Should You Sign a Prenup? Four Factors to Consider Before You Don’t

Gone are the days when prenuptial agreements were the reserve of the rich. Nowadays, many couples who marry at a later stage in life—including an ever-growing proportion of millennials—are going the prenup route before tying the knot.

Prenup
Shutterstock Licensed Photo – By karen roach

If you’re on the fence, understanding why people elect to protect their assets before marrying will help you make an informed decision.

You Want More Control As a Couple

One way to see a prenuptial agreement is as a way of managing your and your partner’s expectations in the event of a split. If you have not set this down in some way, shape or form—legally or otherwise—you risk hitting this difficult time with no sense of what your future holds. Without a prenup in place, the decision on how assets should be split between the two parties comes down to the court. (And if you’ve ever been involved in a court case, you’ll know that often a judge’s decision comes down to how they’re feeling on the day… you don’t want your court date to fall on a day your judge happens to be suffering from indigestion, for example!) On the flipside, signing a prenup is a way to ensure that you get to decide as the couple how the cards fall.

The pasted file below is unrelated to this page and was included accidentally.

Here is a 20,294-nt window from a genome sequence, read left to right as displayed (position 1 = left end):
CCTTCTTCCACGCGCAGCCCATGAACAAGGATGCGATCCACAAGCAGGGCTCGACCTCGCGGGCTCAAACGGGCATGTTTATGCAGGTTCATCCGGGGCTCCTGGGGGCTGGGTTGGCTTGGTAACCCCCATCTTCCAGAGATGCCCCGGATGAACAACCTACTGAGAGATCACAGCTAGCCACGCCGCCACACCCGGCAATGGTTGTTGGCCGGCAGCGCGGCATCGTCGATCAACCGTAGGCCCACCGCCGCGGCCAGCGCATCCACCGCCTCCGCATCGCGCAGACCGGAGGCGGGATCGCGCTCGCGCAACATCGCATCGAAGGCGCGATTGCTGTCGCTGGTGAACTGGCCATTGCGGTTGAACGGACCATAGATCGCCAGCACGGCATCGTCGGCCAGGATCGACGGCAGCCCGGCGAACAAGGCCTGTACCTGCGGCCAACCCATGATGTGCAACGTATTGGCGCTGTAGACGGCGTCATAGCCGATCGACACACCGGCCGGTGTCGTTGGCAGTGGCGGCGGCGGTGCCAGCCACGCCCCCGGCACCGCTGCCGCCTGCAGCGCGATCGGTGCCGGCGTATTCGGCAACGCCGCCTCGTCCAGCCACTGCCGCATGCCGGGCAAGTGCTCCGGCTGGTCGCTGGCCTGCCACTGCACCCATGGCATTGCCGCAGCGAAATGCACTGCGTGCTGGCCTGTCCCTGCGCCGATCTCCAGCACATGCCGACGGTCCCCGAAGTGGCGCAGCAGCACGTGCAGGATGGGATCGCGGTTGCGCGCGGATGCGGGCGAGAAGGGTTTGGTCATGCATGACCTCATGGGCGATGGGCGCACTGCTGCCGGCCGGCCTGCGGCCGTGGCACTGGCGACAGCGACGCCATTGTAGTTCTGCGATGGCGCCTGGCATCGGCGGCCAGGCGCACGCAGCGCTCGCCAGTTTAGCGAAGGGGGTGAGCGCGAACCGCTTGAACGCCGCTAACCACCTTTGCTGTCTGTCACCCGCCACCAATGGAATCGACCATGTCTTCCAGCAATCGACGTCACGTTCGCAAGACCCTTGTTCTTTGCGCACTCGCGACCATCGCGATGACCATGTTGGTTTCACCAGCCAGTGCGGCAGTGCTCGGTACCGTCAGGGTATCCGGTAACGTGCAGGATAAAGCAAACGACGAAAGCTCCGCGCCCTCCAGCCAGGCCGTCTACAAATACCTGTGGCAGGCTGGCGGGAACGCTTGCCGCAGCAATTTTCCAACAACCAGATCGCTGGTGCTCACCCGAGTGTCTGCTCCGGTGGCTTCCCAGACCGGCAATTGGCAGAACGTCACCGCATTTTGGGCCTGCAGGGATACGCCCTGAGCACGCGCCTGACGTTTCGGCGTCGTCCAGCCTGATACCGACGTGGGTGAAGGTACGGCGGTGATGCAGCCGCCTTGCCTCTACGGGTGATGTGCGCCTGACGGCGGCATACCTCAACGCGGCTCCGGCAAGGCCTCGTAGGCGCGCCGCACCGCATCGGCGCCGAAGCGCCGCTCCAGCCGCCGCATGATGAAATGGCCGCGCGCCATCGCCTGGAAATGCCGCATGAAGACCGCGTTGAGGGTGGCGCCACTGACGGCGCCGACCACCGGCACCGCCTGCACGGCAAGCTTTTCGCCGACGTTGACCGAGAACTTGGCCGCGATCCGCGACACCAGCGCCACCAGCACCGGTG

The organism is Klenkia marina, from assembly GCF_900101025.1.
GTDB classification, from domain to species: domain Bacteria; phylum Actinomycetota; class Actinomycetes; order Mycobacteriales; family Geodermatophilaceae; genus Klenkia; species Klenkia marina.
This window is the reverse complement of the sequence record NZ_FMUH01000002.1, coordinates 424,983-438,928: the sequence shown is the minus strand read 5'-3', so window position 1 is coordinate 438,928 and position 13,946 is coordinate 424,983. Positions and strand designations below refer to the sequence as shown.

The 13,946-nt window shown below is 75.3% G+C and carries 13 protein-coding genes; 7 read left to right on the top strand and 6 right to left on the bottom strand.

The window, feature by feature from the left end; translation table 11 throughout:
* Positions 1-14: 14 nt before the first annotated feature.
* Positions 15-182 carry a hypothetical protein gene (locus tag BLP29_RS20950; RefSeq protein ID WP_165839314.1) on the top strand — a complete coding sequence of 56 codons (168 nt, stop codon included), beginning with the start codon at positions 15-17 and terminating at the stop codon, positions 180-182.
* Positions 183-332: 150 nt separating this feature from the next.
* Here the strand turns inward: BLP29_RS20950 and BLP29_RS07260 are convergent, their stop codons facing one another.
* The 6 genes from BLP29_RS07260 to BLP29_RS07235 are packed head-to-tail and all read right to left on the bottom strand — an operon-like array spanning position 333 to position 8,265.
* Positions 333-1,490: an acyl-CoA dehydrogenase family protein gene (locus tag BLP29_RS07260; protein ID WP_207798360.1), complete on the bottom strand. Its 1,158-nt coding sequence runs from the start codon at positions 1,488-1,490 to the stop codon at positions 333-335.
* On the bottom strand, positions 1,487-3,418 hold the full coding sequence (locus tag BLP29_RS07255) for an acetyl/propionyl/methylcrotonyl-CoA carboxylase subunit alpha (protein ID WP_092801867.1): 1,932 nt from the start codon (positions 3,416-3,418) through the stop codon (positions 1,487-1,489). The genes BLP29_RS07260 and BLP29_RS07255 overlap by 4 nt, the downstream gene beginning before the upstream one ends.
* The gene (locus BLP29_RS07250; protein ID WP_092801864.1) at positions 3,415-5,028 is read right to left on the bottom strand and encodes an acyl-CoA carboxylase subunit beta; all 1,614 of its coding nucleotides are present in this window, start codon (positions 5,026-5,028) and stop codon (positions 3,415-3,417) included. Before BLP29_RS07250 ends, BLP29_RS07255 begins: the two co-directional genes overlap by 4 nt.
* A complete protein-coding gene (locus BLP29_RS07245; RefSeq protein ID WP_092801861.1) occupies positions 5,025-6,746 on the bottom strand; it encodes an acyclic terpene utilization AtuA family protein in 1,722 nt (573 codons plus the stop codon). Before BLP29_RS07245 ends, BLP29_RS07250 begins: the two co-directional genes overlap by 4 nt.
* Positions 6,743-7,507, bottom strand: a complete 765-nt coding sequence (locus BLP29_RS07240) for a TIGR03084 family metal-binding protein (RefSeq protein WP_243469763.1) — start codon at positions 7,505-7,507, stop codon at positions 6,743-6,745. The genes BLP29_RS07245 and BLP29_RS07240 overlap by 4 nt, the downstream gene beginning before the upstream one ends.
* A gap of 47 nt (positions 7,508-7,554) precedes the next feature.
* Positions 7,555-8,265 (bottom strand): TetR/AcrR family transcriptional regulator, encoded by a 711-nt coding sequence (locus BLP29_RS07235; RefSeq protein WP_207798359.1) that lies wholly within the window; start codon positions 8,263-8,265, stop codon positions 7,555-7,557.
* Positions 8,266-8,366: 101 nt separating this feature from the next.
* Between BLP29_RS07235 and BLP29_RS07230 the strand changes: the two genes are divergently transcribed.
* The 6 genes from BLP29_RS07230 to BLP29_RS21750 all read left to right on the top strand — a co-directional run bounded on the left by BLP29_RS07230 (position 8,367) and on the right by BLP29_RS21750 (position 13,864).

One of You Stands to Lose More Than the Other

When either partner personally owns significant capital and the other does not, a prenup can be a sensible way for the more financially at-risk spouse to protect their assets. If you own a property portfolio, or you stand to acquire valuable assets over the course of your marriage, a prenup might be wise. An asset protection attorney can help you plan ahead for the unfortunate event of a marital split and ensure that you don’t come out the other end having suffered financial loss.

One of You Has Significant Debt

When comparing assets to decide if a prenup is right for you as a couple, the negative values each of you brings to the table should be taken into consideration. Whether it’s credit card debt or student debt, make sure you factor that lack of value into your overall calculations. If one partner is heavily in debt—even if debt consolidation offers a brighter outlook—the other partner could be left carrying the can if the marriage doesn’t stay the course and a prenup was not agreed.

You Dream of Having a Family

Many people get married dreaming of a big house, two kids and a Labrador. But sadly, not every marriage turns out to be a fairy-tale. Adding children to the mix can put a strain on a marriage, and even the strongest couples sometimes fold under the pressure of rearing a family alongside nurturing career ambitions. Being realistic about this prospect is sensible if having children is in the pipeline for you. If you split up, you will need to decide how the children—and pets—will be provided for financially. If you and your partner feel that this is not something to be left to chance, signing a prenup can help you set these crucial agreements in stone for the children’s sake.

Whether you’re head over heels in love, or you consider yourself a realist, these tips will help you weigh the pros and cons of a prenup before dismissing it out of hand. You never know what’s going to happen in the future.